A sign is seen in the window of Helly Nahmad Gallery on Madison Avenue on March 13, 2020 in New York City. Photo by Cindy Ord/Getty Images.

If I break the gallery lease anyway, isn’t the landlord obligated to re-rent the space to someone else and off-set my rent against the new tenant’s payments?

Unfortunately, that is not the law in New York for commercial leases. For a gallery lease like yours, the landlord has no obligation to cut his losses (in legal parlance, “mitigate damages”), and can theoretically sit back, do nothing, and require you to pay rent and perform your other obligations under the lease through the end of the term, even if he or she has managed to rent the space to someone else. 

I’m broke, so good luck collecting anything from me now. Does the same principle for commercial leases hold true for my apartment lease?

The law in New York governing residential leases is entirely different, and unlike with your commercial lease, the landlord for your apartment must try to mitigate damages if you default—but that may not be so easy during this lockdown. Luckily for you, New York has enacted a temporary moratorium on both residential and commercial evictions, so at least for the time being, you can’t be thrown out of either your home or gallery space even if you don’t pay your rent.

My Jersey City gallery paid a deposit to a local art fair which was just cancelled, and the fair organizer is ducking my calls. Can he keep the deposit?

That would be ill-advised on his part. The 2006 New Jersey Appellate Court case Facto v. Pantagis involved an analogous situation in which plaintiffs Leo and Elizabeth Facto sued Pantagis Renaissance, a New Jersey banquet hall, for the costs of renting a wedding reception space and hiring a photographer, videographer, and band. A power outage occurred 45 minutes after the reception began and made hosting the function impossible. The court held that the defendant did not need to perform under the contract because the outage was an “unusual extraordinary unexpected circumstance” covered by the contract’s force majeure clause, and also determined that Pantagis’s inability to perform relieved the Falcos of any obligation to pay the agreed-upon price except for the value of the services that were received before the power outage. We believe there would be a similar result if this case were litigated in New York today.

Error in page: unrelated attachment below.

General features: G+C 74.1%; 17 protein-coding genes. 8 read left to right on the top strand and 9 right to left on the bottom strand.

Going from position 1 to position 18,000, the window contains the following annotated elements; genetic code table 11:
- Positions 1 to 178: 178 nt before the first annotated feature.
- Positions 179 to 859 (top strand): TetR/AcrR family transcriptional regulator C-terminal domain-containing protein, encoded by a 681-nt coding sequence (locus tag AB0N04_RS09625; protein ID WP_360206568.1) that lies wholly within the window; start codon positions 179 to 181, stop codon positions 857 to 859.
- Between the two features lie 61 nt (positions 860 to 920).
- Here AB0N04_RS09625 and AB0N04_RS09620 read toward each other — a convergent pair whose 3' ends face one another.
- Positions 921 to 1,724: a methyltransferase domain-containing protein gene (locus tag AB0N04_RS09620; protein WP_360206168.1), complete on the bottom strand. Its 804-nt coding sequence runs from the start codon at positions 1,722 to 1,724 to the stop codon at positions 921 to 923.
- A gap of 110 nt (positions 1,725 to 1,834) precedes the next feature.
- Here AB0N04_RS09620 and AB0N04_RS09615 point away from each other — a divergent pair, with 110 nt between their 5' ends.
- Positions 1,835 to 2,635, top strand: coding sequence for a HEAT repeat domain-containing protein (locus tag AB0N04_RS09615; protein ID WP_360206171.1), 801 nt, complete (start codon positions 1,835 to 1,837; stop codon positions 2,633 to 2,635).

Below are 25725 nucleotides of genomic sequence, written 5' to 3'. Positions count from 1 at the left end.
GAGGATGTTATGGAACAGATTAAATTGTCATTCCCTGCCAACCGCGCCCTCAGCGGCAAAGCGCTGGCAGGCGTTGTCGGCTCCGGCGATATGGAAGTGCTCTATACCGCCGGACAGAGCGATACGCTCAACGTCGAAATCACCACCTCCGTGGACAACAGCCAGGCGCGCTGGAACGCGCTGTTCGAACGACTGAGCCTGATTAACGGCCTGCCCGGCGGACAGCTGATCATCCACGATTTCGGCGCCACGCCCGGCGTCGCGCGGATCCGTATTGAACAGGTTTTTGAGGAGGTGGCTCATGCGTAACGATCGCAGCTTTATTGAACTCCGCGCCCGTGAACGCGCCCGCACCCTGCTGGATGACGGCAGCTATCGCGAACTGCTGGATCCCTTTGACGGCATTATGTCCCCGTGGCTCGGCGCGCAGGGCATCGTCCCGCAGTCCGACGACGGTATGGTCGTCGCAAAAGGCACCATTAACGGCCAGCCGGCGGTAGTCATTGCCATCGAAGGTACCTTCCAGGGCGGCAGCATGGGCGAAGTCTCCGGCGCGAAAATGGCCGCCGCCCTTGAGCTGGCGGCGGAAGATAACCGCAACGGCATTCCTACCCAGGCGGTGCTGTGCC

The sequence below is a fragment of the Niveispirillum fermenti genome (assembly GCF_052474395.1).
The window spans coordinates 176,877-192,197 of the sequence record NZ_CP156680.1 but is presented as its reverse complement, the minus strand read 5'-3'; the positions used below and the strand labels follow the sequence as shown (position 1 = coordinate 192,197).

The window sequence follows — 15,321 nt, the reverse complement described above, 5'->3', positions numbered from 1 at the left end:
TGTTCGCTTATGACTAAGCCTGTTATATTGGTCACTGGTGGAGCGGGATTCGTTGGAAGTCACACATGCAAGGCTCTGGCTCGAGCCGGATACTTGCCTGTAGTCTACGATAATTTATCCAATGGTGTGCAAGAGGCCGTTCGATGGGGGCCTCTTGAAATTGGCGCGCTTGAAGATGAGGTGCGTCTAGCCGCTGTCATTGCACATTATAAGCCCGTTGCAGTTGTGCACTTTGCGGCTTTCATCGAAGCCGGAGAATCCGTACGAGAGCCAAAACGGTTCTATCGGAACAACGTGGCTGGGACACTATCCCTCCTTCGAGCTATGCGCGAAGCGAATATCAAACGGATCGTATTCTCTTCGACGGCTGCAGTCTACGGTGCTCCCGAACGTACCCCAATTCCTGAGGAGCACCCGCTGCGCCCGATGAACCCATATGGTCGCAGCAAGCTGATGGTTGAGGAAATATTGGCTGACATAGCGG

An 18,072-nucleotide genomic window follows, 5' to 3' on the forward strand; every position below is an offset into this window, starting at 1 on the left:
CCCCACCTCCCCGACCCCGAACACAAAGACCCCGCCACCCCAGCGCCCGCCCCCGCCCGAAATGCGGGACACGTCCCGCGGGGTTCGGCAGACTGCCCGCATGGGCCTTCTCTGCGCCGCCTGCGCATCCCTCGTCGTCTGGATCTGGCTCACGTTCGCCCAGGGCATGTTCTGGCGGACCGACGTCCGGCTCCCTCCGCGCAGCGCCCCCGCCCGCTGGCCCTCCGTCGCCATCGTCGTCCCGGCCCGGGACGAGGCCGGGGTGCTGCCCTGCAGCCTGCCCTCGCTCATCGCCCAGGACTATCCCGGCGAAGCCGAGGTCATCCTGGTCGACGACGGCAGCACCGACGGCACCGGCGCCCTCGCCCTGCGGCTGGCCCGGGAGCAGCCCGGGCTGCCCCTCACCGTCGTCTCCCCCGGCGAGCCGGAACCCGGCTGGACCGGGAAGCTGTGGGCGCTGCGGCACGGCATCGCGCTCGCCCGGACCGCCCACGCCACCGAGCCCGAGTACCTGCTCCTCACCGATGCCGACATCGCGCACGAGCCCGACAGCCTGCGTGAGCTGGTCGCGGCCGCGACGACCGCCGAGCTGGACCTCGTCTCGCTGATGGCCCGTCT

What’s the bottom line here? Will a force majeure clause in a contract help me in light of the current pandemic?

Unless the clause is tightly worded, a force majeure provision is no panacea, but certainly provides the basis for a good legal argument. And as cases in this area hit the courts, the application of force majeure to the coronavirus crisis will become much clearer.  In these difficult times, that could be just what the doctor ordered.  

Charles and Thomas Danziger are partners in the New York firm Danziger, Danziger & Muro, LLP, specializing in art law. Go to danziger.com for more information. The authors thank Thomas Elliott for his research assistance. Some facts have been altered for reasons of client confidentiality. Nothing in this article is intended to provide specific legal advice.